With good judgment, little else matters. Without it, nothing else matters.


By Joe Campbell
November 30th, 2007

[digg-reddit-me]The Wall Street Journal had an editorial this past Thursday by Warren Bennis, a professor of business at the University of Southern California and Noel Tichy, a professor of business at the University of Michigan and co-authors of Judgment: How Winning Leaders Make Great Calls which was published earlier this month. In exploring the theme of experience versus judgment, they came down on the side of judgment (link behind subscriber firewall):

Where do we put our money? First, let us cite Ted Sorenson, one of John F. Kennedy’s closest advisers and speechwriters. When asked about his former boss’s judgment, Mr. Sorenson responded, “I cannot emphasize how important that elusive quality is; far more important than organization, structure, procedures and machinery. These are all important, yes, but nothing compared to judgment.”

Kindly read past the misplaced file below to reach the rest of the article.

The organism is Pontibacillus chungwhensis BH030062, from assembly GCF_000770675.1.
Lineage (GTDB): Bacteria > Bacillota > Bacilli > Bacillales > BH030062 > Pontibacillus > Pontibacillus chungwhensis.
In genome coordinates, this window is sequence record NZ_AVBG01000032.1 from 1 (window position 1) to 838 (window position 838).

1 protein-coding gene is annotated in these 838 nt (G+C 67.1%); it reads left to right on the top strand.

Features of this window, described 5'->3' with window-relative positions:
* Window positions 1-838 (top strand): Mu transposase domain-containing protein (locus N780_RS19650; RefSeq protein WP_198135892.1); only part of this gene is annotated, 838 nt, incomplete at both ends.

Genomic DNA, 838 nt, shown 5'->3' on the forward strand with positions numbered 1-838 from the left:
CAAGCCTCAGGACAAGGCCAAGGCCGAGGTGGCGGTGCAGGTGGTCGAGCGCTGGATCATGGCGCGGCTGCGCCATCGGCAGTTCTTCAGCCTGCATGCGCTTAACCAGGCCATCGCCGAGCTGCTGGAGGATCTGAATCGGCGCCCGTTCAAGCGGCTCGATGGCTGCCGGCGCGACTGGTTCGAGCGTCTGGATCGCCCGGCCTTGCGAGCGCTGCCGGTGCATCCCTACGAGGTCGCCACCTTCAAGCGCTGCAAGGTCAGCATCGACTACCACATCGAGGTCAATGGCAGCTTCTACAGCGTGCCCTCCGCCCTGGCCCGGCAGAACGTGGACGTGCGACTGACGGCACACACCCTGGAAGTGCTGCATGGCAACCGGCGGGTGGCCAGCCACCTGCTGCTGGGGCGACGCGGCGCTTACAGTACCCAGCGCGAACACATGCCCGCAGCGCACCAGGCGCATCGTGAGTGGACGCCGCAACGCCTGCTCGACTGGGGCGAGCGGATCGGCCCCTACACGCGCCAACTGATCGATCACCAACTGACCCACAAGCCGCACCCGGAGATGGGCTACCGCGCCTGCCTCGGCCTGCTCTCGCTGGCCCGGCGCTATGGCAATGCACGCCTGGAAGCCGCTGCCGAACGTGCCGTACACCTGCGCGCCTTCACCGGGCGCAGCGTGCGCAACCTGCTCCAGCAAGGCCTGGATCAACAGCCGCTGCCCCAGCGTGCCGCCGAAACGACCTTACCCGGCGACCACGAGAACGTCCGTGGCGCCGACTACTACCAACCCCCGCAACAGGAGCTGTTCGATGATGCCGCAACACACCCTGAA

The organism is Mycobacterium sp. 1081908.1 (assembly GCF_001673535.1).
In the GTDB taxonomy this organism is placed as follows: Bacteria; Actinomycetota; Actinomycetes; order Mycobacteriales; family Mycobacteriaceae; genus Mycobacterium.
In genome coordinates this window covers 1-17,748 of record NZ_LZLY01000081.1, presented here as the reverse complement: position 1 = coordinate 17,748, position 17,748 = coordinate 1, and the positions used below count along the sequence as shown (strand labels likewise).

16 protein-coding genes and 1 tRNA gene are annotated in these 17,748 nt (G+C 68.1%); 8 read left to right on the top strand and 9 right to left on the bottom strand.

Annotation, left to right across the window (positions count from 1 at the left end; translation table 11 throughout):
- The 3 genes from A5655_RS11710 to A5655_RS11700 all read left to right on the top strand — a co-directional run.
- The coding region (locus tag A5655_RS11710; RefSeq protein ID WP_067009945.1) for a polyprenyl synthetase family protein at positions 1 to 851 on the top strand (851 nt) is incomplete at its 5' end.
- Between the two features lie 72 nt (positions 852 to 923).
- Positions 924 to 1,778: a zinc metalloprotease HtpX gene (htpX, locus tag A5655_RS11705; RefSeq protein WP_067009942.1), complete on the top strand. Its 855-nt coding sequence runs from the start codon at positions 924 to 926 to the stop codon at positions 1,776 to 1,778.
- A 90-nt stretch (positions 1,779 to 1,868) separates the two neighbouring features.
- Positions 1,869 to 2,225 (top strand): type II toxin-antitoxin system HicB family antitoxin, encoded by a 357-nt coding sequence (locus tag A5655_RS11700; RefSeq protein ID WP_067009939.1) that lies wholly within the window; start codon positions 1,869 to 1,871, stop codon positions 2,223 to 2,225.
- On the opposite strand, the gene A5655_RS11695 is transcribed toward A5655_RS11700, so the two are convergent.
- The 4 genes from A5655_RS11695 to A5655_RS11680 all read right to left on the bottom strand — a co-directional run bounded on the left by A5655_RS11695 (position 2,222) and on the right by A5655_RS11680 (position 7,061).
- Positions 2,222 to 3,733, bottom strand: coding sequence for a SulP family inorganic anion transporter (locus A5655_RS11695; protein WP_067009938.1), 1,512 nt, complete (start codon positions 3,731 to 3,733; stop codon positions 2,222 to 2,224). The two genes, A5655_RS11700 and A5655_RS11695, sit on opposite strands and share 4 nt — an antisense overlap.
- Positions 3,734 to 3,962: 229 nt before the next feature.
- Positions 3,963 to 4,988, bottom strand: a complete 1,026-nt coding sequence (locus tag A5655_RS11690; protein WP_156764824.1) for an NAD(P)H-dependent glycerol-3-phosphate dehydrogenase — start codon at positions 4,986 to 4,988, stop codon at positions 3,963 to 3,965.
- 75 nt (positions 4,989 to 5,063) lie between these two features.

After a five-year study of leadership covering virtually all sectors of American life, we came to the inescapable conclusion that judgment regularly trumps experience. Our central finding is that judgment is the core, the nucleus of exemplary leadership. With good judgment, little else matters. Without it, nothing else matters…

Judgment isn’t quite an unnatural act, but it also doesn’t come naturally…

Yes, Mrs. Clinton, experience is not without value. But judgment, fed by solid character, should determine the choice of our next president. [my emphasis]

UPDATED: Article no longer behind the firewall. It’s worth reading in full.

UPDATED, finally: Article is actually behind the firewall. Sorry for the mix-ups.

 

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